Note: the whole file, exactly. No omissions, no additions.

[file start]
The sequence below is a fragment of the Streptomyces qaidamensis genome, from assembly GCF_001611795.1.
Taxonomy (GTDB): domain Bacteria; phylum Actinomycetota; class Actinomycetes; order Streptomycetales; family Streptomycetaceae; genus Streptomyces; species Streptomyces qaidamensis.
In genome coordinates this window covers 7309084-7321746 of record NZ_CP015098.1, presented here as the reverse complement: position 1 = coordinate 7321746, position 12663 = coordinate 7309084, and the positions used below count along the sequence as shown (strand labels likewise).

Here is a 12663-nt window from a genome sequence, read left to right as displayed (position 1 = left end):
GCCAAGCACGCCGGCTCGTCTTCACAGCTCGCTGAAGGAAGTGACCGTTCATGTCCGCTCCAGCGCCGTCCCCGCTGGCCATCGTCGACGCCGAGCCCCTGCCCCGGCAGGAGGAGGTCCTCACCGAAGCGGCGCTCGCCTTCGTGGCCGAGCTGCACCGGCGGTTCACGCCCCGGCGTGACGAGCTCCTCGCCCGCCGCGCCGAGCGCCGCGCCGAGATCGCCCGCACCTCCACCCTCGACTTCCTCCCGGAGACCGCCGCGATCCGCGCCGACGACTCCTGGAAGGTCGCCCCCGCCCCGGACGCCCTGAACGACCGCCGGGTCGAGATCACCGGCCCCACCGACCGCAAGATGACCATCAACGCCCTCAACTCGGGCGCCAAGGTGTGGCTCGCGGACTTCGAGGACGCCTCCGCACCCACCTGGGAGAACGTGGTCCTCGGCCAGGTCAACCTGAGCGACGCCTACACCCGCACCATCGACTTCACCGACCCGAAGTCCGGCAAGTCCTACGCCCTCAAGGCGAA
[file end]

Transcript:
The sequence below is a fragment of the Streptomyces qaidamensis genome, from assembly GCF_001611795.1.
Taxonomy (GTDB): domain Bacteria; phylum Actinomycetota; class Actinomycetes; order Streptomycetales; family Streptomycetaceae; genus Streptomyces; species Streptomyces qaidamensis.
In genome coordinates this window covers 7309084-7321746 of record NZ_CP015098.1, presented here as the reverse complement: position 1 = coordinate 7321746, position 12663 = coordinate 7309084, and the positions used below count along the sequence as shown (strand labels likewise).

Here is a 12663-nt window from a genome sequence, read left to right as displayed (position 1 = left end):
GCCAAGCACGCCGGCTCGTCTTCACAGCTCGCTGAAGGAAGTGACCGTTCATGTCCGCTCCAGCGCCGTCCCCGCTGGCCATCGTCGACGCCGAGCCCCTGCCCCGGCAGGAGGAGGTCCTCACCGAAGCGGCGCTCGCCTTCGTGGCCGAGCTGCACCGGCGGTTCACGCCCCGGCGTGACGAGCTCCTCGCCCGCCGCGCCGAGCGCCGCGCCGAGATCGCCCGCACCTCCACCCTCGACTTCCTCCCGGAGACCGCCGCGATCCGCGCCGACGACTCCTGGAAGGTCGCCCCCGCCCCGGACGCCCTGAACGACCGCCGGGTCGAGATCACCGGCCCCACCGACCGCAAGATGACCATCAACGCCCTCAACTCGGGCGCCAAGGTGTGGCTCGCGGACTTCGAGGACGCCTCCGCACCCACCTGGGAGAACGTGGTCCTCGGCCAGGTCAACCTGAGCGACGCCTACACCCGCACCATCGACTTCACCGACCCGAAGTCCGGCAAGTCCTACGCCCTCAAGGCGAA